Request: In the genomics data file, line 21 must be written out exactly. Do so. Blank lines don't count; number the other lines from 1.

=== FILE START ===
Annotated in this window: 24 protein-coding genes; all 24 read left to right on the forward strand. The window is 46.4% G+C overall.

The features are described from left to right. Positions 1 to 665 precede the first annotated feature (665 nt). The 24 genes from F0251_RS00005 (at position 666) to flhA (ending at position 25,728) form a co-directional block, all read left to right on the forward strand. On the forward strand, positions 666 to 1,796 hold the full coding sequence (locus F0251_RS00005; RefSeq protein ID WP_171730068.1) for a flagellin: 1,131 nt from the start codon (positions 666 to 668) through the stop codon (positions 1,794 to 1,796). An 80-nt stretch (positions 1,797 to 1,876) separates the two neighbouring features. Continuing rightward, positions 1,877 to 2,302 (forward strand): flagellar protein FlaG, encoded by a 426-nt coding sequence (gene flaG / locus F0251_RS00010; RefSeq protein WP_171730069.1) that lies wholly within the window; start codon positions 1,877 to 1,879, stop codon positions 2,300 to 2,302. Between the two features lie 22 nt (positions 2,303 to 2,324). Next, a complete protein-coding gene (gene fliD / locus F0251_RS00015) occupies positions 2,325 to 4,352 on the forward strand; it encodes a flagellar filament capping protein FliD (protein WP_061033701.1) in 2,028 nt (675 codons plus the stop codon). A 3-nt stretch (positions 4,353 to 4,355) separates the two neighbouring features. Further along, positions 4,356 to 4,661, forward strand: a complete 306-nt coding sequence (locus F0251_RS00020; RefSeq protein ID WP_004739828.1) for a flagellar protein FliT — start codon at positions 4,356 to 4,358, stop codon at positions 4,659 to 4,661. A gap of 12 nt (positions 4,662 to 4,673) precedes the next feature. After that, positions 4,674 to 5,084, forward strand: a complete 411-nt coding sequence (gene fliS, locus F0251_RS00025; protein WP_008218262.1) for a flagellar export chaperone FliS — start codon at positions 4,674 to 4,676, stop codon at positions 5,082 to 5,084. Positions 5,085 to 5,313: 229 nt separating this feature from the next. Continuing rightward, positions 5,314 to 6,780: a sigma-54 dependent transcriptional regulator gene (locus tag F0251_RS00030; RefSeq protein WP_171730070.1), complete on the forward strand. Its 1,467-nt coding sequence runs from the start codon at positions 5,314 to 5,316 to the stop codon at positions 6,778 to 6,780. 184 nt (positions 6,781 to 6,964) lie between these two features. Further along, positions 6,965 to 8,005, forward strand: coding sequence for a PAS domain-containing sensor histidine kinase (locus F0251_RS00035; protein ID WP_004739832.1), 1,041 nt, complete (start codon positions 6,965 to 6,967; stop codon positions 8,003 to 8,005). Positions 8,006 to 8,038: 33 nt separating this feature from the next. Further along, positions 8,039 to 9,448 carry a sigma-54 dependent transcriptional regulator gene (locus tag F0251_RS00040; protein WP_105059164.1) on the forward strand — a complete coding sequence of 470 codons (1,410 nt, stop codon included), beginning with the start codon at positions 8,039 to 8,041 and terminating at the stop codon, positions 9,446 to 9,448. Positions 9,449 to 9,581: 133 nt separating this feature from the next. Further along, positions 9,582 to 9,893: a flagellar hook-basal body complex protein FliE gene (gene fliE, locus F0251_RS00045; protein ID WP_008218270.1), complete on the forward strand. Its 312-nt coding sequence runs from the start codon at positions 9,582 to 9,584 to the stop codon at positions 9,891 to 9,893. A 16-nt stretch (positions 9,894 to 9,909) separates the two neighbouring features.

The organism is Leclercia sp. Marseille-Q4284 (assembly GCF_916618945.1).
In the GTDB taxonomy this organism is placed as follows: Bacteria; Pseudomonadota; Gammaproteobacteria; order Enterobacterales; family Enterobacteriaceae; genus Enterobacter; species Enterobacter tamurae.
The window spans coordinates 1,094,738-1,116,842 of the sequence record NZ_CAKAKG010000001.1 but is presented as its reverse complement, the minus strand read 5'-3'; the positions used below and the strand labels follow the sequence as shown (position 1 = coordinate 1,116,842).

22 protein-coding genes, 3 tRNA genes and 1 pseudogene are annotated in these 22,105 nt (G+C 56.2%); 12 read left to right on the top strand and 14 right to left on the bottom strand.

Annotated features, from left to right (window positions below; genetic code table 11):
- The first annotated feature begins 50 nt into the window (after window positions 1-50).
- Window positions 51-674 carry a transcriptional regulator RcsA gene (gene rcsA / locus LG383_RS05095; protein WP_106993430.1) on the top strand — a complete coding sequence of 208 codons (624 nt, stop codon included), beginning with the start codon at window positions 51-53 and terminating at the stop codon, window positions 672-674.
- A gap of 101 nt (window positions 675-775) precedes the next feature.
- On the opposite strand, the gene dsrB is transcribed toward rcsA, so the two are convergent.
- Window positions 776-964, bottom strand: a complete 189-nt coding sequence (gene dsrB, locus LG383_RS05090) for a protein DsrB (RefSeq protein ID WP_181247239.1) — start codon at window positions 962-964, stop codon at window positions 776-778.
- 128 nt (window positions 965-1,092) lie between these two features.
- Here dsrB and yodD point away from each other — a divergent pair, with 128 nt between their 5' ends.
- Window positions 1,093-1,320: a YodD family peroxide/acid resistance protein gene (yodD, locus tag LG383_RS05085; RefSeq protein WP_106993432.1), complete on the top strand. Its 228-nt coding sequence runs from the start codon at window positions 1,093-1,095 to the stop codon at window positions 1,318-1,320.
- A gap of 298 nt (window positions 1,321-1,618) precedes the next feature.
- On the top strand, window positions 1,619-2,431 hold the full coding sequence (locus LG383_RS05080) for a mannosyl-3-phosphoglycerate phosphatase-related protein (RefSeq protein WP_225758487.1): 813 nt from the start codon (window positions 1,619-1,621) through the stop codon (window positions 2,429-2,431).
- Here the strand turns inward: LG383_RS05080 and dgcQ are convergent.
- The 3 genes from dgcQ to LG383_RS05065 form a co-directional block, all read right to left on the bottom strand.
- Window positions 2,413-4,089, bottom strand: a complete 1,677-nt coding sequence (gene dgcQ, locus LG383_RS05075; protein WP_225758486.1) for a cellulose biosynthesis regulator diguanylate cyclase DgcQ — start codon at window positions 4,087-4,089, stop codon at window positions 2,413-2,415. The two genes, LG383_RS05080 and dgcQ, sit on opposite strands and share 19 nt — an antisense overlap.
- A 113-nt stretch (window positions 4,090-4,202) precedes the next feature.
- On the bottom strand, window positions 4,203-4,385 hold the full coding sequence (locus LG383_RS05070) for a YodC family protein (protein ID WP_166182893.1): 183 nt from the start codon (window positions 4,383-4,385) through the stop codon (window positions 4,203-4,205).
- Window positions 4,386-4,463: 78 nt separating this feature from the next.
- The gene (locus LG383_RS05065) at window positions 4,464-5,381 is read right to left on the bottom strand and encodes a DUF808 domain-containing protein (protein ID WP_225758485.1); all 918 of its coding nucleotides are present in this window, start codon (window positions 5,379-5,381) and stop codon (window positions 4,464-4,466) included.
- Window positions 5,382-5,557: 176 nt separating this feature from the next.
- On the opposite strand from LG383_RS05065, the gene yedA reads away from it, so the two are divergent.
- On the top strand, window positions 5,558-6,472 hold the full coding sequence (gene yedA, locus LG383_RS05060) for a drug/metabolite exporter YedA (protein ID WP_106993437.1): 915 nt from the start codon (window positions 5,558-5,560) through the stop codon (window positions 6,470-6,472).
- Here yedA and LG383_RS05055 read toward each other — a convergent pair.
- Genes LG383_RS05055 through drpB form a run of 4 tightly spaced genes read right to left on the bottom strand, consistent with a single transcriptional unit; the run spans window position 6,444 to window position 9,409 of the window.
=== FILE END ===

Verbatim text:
- A 113-nt stretch (window positions 4,090-4,202) precedes the next feature.